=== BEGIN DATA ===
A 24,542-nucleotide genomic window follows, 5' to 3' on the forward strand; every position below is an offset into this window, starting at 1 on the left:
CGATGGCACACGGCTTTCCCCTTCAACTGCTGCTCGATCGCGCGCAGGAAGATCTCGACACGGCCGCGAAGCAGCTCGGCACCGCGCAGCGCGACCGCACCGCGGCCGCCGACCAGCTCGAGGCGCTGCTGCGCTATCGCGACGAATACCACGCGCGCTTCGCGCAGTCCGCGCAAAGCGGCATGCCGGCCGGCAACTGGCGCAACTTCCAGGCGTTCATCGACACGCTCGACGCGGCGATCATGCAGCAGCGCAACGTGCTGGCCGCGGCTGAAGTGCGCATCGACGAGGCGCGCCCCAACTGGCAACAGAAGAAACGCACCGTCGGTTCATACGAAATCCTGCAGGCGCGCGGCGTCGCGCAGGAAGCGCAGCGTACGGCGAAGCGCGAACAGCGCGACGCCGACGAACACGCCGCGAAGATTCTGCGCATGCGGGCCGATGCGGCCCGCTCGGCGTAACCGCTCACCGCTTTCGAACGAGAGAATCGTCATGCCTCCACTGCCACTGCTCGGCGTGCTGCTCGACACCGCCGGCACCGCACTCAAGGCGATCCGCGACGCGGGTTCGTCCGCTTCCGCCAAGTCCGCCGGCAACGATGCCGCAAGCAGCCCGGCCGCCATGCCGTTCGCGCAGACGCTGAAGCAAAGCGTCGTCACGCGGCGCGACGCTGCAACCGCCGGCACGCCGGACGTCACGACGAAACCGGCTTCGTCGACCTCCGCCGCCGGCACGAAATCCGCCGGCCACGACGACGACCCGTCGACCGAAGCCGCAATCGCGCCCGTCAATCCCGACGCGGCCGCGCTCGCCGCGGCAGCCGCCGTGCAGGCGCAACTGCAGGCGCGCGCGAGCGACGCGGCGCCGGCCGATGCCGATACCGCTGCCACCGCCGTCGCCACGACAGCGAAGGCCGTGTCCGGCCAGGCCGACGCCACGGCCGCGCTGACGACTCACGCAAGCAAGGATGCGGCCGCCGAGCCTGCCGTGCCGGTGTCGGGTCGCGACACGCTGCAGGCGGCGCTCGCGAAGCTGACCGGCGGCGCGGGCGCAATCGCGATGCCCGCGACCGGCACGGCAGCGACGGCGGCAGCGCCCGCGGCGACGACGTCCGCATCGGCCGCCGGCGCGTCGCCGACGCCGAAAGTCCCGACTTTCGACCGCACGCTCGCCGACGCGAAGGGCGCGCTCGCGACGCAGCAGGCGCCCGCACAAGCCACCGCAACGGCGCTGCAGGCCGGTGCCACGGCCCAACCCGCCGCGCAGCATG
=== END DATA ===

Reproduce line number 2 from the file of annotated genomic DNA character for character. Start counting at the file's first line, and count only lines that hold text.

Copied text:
CGATGGCACACGGCTTTCCCCTTCAACTGCTGCTCGATCGCGCGCAGGAAGATCTCGACACGGCCGCGAAGCAGCTCGGCACCGCGCAGCGCGACCGCACCGCGGCCGCCGACCAGCTCGAGGCGCTGCTGCGCTATCGCGACGAATACCACGCGCGCTTCGCGCAGTCCGCGCAAAGCGGCATGCCGGCCGGCAACTGGCGCAACTTCCAGGCGTTCATCGACACGCTCGACGCGGCGATCATGCAGCAGCGCAACGTGCTGGCCGCGGCTGAAGTGCGCATCGACGAGGCGCGCCCCAACTGGCAACAGAAGAAACGCACCGTCGGTTCATACGAAATCCTGCAGGCGCGCGGCGTCGCGCAGGAAGCGCAGCGTACGGCGAAGCGCGAACAGCGCGACGCCGACGAACACGCCGCGAAGATTCTGCGCATGCGGGCCGATGCGGCCCGCTCGGCGTAACCGCTCACCGCTTTCGAACGAGAGAATCGTCATGCCTCCACTGCCACTGCTCGGCGTGCTGCTCGACACCGCCGGCACCGCACTCAAGGCGATCCGCGACGCGGGTTCGTCCGCTTCCGCCAAGTCCGCCGGCAACGATGCCGCAAGCAGCCCGGCCGCCATGCCGTTCGCGCAGACGCTGAAGCAAAGCGTCGTCACGCGGCGCGACGCTGCAACCGCCGGCACGCCGGACGTCACGACGAAACCGGCTTCGTCGACCTCCGCCGCCGGCACGAAATCCGCCGGCCACGACGACGACCCGTCGACCGAAGCCGCAATCGCGCCCGTCAATCCCGACGCGGCCGCGCTCGCCGCGGCAGCCGCCGTGCAGGCGCAACTGCAGGCGCGCGCGAGCGACGCGGCGCCGGCCGATGCCGATACCGCTGCCACCGCCGTCGCCACGACAGCGAAGGCCGTGTCCGGCCAGGCCGACGCCACGGCCGCGCTGACGACTCACGCAAGCAAGGATGCGGCCGCCGAGCCTGCCGTGCCGGTGTCGGGTCGCGACACGCTGCAGGCGGCGCTCGCGAAGCTGACCGGCGGCGCGGGCGCAATCGCGATGCCCGCGACCGGCACGGCAGCGACGGCGGCAGCGCCCGCGGCGACGACGTCCGCATCGGCCGCCGGCGCGTCGCCGACGCCGAAAGTCCCGACTTTCGACCGCACGCTCGCCGACGCGAAGGGCGCGCTCGCGACGCAGCAGGCGCCCGCACAAGCCACCGCAACGGCGCTGCAGGCCGGTGCCACGGCCCAACCCGCCGCGCAGCATG